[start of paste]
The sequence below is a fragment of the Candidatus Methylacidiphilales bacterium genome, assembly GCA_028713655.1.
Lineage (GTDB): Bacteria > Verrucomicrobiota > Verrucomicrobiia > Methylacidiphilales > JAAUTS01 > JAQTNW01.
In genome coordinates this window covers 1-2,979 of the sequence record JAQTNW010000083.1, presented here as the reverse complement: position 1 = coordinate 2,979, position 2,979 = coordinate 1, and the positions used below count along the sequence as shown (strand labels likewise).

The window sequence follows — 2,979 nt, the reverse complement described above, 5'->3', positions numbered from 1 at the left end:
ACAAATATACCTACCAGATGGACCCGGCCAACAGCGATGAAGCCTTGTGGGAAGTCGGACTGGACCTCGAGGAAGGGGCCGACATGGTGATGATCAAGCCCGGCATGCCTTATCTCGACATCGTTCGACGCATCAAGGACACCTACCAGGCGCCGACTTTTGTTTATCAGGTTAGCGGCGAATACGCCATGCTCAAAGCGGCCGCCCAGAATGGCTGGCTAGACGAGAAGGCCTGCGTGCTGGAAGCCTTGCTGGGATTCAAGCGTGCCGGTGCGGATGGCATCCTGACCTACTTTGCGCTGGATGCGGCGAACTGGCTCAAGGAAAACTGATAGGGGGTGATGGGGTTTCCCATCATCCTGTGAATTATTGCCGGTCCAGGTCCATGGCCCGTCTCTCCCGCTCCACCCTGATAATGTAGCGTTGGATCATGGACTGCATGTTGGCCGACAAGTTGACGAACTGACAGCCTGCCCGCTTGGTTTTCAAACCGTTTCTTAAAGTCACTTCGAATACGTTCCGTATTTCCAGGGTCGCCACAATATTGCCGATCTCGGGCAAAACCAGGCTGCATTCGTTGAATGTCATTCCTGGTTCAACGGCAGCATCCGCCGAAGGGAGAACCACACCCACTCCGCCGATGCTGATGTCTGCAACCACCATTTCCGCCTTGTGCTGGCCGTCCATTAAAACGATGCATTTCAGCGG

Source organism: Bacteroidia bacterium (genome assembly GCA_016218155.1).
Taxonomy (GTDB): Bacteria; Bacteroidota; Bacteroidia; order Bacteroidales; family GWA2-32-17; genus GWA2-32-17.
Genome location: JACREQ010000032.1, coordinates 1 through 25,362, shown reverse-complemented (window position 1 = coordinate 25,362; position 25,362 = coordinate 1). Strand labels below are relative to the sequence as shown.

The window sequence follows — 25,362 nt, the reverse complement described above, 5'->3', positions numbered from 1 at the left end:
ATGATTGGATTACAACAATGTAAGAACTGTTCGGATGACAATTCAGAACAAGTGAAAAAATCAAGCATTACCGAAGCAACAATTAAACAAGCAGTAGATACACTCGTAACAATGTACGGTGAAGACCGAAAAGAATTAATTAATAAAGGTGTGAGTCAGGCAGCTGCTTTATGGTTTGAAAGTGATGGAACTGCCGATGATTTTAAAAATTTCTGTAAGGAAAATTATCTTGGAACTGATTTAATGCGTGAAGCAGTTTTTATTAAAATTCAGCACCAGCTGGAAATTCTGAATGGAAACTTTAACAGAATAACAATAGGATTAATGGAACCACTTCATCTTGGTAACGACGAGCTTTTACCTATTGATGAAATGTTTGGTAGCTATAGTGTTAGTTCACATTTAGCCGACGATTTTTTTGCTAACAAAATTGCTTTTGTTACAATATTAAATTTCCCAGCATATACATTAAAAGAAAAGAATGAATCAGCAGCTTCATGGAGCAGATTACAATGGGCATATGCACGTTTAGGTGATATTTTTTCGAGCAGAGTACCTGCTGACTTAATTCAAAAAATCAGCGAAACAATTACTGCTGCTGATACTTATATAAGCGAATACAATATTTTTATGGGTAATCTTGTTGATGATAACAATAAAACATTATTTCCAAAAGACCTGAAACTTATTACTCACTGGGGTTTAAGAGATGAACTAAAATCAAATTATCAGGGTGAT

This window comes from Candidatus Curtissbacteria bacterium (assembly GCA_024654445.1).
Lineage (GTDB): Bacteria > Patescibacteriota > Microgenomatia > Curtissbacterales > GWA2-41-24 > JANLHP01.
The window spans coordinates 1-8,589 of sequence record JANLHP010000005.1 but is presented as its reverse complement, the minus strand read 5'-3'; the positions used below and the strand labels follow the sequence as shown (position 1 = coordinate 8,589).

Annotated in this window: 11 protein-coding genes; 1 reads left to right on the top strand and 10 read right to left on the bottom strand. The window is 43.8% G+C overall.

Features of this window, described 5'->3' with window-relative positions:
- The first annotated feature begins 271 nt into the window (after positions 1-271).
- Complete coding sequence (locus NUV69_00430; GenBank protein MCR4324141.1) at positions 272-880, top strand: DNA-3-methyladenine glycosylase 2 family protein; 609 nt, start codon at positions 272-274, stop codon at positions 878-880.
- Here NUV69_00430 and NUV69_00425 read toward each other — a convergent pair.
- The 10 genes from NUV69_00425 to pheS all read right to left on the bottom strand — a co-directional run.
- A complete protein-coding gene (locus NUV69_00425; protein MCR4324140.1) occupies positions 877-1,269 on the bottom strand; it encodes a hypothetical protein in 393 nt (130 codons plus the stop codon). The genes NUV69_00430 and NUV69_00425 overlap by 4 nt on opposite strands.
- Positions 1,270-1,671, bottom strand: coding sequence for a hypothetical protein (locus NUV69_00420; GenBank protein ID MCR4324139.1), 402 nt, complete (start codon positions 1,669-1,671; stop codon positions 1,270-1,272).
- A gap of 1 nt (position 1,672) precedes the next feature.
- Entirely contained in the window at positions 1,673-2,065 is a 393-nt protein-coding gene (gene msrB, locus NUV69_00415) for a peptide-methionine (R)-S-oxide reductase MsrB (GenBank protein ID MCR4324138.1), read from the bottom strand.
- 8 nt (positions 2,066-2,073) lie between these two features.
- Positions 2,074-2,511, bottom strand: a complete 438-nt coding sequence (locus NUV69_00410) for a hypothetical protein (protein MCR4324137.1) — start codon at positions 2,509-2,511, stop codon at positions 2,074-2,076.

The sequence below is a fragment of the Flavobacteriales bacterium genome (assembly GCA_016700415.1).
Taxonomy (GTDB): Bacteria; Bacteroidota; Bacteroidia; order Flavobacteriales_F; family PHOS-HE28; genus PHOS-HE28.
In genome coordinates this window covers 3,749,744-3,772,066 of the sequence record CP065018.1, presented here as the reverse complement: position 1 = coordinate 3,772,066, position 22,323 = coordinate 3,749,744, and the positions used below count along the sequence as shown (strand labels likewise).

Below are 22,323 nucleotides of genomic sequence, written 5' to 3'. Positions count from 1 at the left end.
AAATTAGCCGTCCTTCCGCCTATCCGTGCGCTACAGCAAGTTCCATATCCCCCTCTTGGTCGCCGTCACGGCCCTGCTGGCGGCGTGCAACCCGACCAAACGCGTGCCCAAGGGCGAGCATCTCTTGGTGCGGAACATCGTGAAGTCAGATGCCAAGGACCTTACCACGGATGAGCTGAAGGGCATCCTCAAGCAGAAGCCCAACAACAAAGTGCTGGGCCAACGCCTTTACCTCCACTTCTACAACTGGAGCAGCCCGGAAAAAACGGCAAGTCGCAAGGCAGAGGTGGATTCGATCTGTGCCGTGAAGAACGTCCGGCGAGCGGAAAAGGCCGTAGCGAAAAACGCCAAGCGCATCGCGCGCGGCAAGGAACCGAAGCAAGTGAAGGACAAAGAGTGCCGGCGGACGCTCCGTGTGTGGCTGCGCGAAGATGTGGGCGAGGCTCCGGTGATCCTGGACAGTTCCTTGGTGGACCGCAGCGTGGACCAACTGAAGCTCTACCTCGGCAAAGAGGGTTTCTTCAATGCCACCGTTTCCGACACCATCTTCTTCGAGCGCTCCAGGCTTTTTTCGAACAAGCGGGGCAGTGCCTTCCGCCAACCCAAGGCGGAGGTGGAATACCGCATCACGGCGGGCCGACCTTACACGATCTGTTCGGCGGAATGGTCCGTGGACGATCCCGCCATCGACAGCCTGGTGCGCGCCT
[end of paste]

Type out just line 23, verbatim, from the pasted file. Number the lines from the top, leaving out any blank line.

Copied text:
- Entirely contained in the window at positions 1,673-2,065 is a 393-nt protein-coding gene (gene msrB, locus NUV69_00415) for a peptide-methionine (R)-S-oxide reductase MsrB (GenBank protein ID MCR4324138.1), read from the bottom strand.